"Oh, let them come.  Let them all come," the priest cried angrily.  "I am your servant."  He put his hand over his eyes and began to weep.  The old man opened the door: it was not completely dark under the enormous arc of starry ill-lit sky.  He went across to the women's huts and knocked.  "Come," he said.  "You must say your confessions.  It is only polite to the father."  They wailed at him that they were tired... the morning would do.  "Would you insult him?" he said.  "What do you think he has come here for?  He is a very holy father.  There he is in my hut now weeping for our sins."  He hustled them out; one by one they picked their way across the clearing towards the hut, and the old man set off down the path towards the river to take the place of the boy who watched the ford for soldiers.
--[pg. 45, The Power and the Glory, Graham Greene]

I completely did not see this quiet moment of tragedy coming.  It is so sad, this poor priest who is bone-tired, bitter at his lot, and yet still rises to do his duties; this community of people so desperate to see a priest.  All these tired tired people, crashing into each other, despairing, and trying to hold on to something... The moment is so nuanced yet complex, and it leaves me wondering how I can ever create something like that in my own writing.

Wednesday, October 14, 2009

Reread: Remains of the Day is even more awesome than I remember it being

Quick thoughts:

I re-read Remains of the Day for class this week.  Long time followers will remember I read this book about two years ago, shortly after I started this blog.  At the time I really enjoyed it, but I don't think my taste was nearly as "sophisticated" as it is now, which is weird, because it was only a few years ago.  But in the sense that I remember thinking back then that I was bored at parts, and I didn't really care about politics or butlering or any of that other stuff.  I think I was reading it for plot at the time, and therefore felt it moved slow sometimes.  And as much as I did appreciate that it had literary value, I don't think I got it as fully as I do now.  Strangely enough, this time I read through it, it was such a fast read and completely compelling from beginning to end.  I couldn't put it down, even though I'd read it before.  It was like I was reading it for the first time!  I read it really carefully this time, but it didn't even feel like it was at all slow.  Everything was so interesting to me, from the way it was crafted, to his unreliable narrator (and maybe it made a difference that I knew this time that he was unreliable?), to the way he shifted in memory, and just seeing the little hints Ishiguro placed about his unreliability.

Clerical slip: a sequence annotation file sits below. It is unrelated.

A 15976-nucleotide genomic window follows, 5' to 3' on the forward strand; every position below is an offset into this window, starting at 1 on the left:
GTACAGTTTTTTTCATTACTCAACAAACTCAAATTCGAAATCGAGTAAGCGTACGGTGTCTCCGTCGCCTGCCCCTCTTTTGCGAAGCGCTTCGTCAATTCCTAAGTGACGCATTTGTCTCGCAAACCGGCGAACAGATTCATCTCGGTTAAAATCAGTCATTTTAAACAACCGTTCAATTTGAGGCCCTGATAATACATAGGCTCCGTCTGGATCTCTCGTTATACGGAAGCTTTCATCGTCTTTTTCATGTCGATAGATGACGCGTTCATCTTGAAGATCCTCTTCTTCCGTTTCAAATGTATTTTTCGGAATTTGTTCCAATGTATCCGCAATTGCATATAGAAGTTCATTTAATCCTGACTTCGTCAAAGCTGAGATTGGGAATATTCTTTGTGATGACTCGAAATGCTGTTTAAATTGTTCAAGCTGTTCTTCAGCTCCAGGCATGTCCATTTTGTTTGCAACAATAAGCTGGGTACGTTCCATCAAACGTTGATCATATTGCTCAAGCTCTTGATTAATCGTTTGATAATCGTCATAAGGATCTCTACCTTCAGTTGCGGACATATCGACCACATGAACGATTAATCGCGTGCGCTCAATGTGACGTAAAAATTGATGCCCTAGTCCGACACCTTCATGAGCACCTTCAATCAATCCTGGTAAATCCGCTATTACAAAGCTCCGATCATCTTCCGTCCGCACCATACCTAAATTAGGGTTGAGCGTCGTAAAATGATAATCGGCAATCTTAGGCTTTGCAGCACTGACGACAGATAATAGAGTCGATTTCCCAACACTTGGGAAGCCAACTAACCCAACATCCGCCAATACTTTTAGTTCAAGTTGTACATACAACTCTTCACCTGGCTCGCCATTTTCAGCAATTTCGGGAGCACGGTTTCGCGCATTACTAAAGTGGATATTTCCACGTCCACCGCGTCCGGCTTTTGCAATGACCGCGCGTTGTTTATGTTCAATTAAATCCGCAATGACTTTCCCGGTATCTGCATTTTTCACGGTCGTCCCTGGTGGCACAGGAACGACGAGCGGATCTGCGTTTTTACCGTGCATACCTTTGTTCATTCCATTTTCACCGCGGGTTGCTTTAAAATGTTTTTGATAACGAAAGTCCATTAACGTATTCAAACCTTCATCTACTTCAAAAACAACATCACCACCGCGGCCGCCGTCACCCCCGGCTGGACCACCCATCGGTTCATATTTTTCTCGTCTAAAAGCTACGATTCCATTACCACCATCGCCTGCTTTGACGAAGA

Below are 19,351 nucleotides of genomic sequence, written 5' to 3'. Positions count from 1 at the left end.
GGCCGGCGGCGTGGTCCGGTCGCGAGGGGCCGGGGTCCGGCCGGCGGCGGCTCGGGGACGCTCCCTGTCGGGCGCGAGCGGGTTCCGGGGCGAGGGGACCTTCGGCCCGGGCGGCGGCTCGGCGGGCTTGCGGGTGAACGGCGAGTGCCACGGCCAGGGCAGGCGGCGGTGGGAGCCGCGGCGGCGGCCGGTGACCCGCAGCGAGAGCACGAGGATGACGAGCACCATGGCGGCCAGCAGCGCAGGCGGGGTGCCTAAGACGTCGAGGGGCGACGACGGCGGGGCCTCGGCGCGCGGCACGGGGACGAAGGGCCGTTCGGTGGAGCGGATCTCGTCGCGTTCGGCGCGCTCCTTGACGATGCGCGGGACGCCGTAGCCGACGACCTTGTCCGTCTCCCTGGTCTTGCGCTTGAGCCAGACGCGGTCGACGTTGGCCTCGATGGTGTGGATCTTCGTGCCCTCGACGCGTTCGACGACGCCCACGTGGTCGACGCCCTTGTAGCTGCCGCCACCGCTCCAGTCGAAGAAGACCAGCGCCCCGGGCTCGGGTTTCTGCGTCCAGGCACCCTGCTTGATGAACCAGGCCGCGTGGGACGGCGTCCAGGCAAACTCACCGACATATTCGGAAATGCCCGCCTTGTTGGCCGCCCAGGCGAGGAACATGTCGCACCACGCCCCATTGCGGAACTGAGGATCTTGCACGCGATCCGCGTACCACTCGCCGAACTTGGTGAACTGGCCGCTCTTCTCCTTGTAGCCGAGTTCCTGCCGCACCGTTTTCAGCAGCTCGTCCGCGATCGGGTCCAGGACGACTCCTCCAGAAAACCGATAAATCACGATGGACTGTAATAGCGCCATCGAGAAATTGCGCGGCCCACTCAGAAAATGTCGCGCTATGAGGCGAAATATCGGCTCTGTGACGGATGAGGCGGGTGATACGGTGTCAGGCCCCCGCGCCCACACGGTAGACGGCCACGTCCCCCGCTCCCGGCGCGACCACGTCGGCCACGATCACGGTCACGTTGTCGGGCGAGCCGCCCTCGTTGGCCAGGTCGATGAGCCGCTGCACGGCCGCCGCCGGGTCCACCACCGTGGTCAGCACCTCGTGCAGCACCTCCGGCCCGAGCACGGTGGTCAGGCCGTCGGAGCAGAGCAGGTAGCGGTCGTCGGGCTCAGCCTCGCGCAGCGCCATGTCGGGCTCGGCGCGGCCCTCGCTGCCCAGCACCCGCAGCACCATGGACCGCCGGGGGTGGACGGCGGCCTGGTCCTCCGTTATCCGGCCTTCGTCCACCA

I find it really strange, but I guess I've actually become a BETTER READER in two years' time?  But I loved the book more than I did the first time around.  Maybe because I can appreciate it from a writers' perspective, but maybe also because I've matured as a reader.  In any case, I just thought it was worth noting that I have new found appreciation, and in fact, was fairly blown away by this second read.